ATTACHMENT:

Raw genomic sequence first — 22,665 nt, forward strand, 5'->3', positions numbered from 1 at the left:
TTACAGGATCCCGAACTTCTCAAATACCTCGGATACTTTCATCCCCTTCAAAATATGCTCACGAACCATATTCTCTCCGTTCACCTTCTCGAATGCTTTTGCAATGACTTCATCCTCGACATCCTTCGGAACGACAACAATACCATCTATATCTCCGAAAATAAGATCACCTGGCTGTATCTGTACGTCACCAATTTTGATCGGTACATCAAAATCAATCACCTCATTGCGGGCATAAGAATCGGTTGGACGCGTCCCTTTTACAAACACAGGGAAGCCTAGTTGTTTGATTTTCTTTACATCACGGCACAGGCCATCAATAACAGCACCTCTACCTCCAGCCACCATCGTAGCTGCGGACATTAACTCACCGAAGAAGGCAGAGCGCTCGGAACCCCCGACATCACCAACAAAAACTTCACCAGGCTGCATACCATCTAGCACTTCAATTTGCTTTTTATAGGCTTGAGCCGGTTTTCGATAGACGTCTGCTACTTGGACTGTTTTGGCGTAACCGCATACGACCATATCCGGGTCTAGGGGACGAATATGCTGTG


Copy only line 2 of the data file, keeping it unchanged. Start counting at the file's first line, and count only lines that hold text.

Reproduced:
TTACAGGATCCCGAACTTCTCAAATACCTCGGATACTTTCATCCCCTTCAAAATATGCTCACGAACCATATTCTCTCCGTTCACCTTCTCGAATGCTTTTGCAATGACTTCATCCTCGACATCCTTCGGAACGACAACAATACCATCTATATCTCCGAAAATAAGATCACCTGGCTGTATCTGTACGTCACCAATTTTGATCGGTACATCAAAATCAATCACCTCATTGCGGGCATAAGAATCGGTTGGACGCGTCCCTTTTACAAACACAGGGAAGCCTAGTTGTTTGATTTTCTTTACATCACGGCACAGGCCATCAATAACAGCACCTCTACCTCCAGCCACCATCGTAGCTGCGGACATTAACTCACCGAAGAAGGCAGAGCGCTCGGAACCCCCGACATCACCAACAAAAACTTCACCAGGCTGCATACCATCTAGCACTTCAATTTGCTTTTTATAGGCTTGAGCCGGTTTTCGATAGACGTCTGCTACTTGGACTGTTTTGGCGTAACCGCATACGACCATATCCGGGTCTAGGGGACGAATATGCTGTG